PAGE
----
International track-and-field season to resume in August after coronavirus hiatus
Track and field has become the latest sport to announce a return, as officials plan to end their COVID-19 hiatus with a series of revised, one-day meets beginning in mid-August and stretching into fall.
The international track federation says that, between the Diamond League and the Continental Tour Gold circuits, there could be as many as 18 competitions in Europe, Asia, Africa and the Middle East. A U.S. stop in Eugene, Ore., is scheduled for Oct. 4.
But officials also warned that “the uncertainty over future government restrictions and timings in the different host countries requires flexibility” and that fields could be limited.
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“Inevitably, international travel restrictions will affect the ability of some athletes to attend some meetings, but we hope that there will be a wide enough range of meetings available for most elite athletes to access some competition before the end of the year,” said Sebastian Coe, president of World Athletics.
News of the revamped season came Tuesday as London organizers canceled an early July meet, the latest in a string of competitions scrapped because of the COVID-19 pandemic.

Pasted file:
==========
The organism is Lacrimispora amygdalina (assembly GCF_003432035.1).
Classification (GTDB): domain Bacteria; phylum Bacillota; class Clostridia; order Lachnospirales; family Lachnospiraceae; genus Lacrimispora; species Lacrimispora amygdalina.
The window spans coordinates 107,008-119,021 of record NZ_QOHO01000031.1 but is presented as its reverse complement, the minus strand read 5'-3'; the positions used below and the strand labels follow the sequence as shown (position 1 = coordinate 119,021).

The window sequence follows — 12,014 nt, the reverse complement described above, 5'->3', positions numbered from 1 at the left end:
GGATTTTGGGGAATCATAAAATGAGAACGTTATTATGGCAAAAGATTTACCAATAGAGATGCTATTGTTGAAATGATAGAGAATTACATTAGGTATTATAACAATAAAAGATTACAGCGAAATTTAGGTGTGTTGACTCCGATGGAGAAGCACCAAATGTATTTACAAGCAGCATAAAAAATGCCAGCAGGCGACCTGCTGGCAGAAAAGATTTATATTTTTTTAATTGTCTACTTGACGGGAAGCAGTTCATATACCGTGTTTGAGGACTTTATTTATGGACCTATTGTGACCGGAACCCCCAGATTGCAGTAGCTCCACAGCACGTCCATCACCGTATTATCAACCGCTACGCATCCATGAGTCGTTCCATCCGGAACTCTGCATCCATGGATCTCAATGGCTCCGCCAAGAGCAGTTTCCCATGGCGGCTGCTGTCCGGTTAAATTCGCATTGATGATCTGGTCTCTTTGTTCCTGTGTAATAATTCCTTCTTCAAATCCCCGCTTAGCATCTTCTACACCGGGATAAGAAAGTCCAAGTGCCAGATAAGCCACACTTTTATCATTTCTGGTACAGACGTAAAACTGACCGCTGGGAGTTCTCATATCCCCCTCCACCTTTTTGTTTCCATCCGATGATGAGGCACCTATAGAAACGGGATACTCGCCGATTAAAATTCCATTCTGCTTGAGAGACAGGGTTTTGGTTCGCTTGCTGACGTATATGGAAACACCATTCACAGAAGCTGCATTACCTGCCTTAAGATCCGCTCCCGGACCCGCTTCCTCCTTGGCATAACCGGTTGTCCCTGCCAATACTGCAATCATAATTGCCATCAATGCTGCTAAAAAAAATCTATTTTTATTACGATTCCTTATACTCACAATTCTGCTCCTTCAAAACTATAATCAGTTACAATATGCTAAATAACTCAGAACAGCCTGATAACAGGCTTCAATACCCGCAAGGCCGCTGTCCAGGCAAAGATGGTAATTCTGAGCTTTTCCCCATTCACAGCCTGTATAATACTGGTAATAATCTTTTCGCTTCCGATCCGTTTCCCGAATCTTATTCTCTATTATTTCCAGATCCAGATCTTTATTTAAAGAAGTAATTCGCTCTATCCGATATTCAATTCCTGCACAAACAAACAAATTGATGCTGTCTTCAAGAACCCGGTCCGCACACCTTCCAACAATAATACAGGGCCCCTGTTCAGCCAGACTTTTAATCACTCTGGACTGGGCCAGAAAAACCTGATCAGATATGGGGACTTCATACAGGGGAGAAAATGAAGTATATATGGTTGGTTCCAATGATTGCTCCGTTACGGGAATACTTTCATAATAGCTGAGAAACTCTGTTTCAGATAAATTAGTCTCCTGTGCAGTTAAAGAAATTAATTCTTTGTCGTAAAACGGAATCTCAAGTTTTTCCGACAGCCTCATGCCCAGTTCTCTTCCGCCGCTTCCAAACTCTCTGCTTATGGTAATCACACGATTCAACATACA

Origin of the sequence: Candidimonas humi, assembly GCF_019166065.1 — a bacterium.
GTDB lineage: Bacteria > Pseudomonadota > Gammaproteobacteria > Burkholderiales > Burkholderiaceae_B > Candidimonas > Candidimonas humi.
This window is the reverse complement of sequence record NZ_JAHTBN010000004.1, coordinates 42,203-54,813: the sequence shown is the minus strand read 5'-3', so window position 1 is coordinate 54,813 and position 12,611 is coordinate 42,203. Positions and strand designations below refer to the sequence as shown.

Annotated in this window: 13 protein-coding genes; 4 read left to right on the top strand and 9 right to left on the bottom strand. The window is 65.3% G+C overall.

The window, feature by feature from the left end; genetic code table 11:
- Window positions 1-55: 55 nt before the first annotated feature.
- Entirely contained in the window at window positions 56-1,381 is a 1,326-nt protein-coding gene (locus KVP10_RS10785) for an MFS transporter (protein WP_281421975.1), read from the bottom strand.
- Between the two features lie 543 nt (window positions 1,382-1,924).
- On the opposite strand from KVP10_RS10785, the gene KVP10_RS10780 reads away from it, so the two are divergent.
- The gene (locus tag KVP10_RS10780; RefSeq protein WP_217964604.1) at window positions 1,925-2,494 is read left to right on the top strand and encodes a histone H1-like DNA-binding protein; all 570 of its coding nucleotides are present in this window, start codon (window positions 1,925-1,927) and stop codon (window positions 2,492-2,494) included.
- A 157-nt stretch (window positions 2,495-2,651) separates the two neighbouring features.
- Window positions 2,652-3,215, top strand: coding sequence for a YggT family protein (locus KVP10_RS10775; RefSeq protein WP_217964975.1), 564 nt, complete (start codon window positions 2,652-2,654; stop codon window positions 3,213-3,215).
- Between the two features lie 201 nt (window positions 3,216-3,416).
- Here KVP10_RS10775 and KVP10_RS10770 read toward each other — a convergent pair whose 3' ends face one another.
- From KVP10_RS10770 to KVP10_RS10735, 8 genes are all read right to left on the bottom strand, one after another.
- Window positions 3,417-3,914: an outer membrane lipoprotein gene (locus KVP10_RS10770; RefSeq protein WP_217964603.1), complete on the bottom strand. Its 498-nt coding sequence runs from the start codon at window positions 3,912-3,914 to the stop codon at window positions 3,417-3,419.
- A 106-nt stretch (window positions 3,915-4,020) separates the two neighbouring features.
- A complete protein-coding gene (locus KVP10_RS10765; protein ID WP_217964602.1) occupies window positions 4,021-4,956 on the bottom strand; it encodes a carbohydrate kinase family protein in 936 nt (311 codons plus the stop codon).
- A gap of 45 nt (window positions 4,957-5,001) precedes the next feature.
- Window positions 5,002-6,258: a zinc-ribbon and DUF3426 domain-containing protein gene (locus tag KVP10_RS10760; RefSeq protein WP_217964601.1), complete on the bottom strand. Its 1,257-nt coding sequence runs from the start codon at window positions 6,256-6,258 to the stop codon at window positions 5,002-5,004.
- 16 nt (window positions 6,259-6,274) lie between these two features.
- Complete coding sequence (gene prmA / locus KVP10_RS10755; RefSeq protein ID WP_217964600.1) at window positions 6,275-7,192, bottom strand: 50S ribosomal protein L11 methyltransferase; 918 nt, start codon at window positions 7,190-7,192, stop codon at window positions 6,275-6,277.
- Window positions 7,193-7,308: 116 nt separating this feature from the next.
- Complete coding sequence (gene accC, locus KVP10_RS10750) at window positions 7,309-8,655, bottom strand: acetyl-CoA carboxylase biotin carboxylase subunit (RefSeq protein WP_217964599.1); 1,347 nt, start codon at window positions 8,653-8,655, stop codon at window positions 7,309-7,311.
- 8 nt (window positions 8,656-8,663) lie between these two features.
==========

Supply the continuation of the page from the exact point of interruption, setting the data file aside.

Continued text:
The sport had already started experimenting with a return, holding a video competition between pole vaulters jumping in their backyards and planning a slimmed-down meet in Norway next month.
Three of the world’s top pole vaulters square off via video, keeping their distance by jumping in their backyards in France, Louisiana and Mississippi.
The official 2020 schedule will now begin with the Paavo Nurmi Games in Finland on Aug. 11, followed by a Diamond League meet in Monaco three days later. Another major event, the world half-marathon championships, is scheduled for mid-October.
Given the abridged nature of the meets, organizers will announce their altered formats in the weeks preceding each competition. Also, there will be no point standings leading to a season finale.
The provisional calendar could prove crucial for the run-up to the Summer Olympics in Tokyo, which have been postponed until 2021.
The important thing, Coe said, is that athletes “can earn prize money and assess their training progress in preparation for next year’s Olympic Games, although we know this will not be easy for everyone.”
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